Spotlight Iowa City: Bringing Japanese culture to Iowa City
In Japan, Yume Hidaka's baby nephew is awaiting a special omiyag — souvenir — a Hawkeye shirt.
Hidaka, 27, the University of Iowa's newest Japanese Outreach Initiative coordinator, is experiencing Hawkeye culture for the first time but with a Japanese twist.
She mingled with around 20 UI students on Sept. 21 during ocha no ojika — Japanese tea hour — in which students come together to speak Japanese.
"I love when people talk to me in Japanese, even if they don't know too much," the Kagoshima native said as she walked in, pausing her conversation with friends.
Earlier that day, she participated in a Q&A session with UI lecturer Kuriko Mizuno's fourth-year Japanese students. She interacted with ease and encouragement with some students who appeared nervous and flushed. Her smile was constant, and she often repeated her answers for students' comprehension.
"I am learning English every day, and I started learning in high school," she said. "I had a very cool English teacher, and it didn't take me long to become interested in the language."
Hidaka will be in residence for two years as the Japanese Outreach Initiative coordinator, a position that has her traveling throughout Iowa to deepen residents' understanding of Japan and Japanese culture.
The program is a grass-roots exchange created by the Japan Foundation Center for Global Partnership and the Laurasian Institution. It has been active nationally for the past nine years.
"Many people think of Japanese people as being shy," said Chiemi Hanzawa, a UI Japanese TA. "But Yume is very easy to talk to and outgoing, which is great for her position."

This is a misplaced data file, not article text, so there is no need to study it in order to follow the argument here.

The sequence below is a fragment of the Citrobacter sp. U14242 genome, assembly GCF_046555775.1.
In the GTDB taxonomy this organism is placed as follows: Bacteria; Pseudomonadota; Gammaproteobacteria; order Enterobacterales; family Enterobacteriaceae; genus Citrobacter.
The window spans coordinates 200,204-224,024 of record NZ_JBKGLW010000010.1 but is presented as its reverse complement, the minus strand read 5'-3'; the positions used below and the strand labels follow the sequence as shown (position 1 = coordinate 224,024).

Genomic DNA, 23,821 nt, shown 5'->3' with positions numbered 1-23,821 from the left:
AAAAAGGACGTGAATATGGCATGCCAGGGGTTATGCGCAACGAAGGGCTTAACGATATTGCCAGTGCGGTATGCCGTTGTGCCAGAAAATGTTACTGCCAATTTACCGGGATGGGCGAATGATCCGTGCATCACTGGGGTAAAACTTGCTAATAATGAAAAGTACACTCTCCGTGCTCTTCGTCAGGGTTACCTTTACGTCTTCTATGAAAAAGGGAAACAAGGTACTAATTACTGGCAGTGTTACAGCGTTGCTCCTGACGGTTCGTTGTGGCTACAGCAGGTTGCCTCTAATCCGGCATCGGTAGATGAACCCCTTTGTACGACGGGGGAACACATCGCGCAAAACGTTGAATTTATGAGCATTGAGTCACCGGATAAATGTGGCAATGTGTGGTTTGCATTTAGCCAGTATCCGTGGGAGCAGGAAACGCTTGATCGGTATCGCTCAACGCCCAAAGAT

Responsibilities of the position include giving free presentations in many different settings, from school groups to senior centers to library groups. The topics Hidaka covers range from traditional Japanese clothing to more serious issues, such as Japan's aging problem.
"I want to talk to someone who has no experience with Japan and knows nothing about the culture," she said.
Though enrollment in Japanese language classes has increased at UI over the years, Hidaka will only spend one third of her time at the university.
Hidaka first journeyed outside Japan more than 10 years ago — to Los Angeles on a trip to visit her family.
"The trip inspired me a lot, as well as motivated me to continue to study English," she said. "It also gave me the dream to work on an international level."
Hidaka will stay with three different families during her time here. Currently, she is staying with Lynette Marshall, the president of the UI Foundation, who noted Hidaka's outgoing personality.
"She has been delightful and willing to do all sorts of new things," Marshall said. "We've enjoyed learning about Japan through her."
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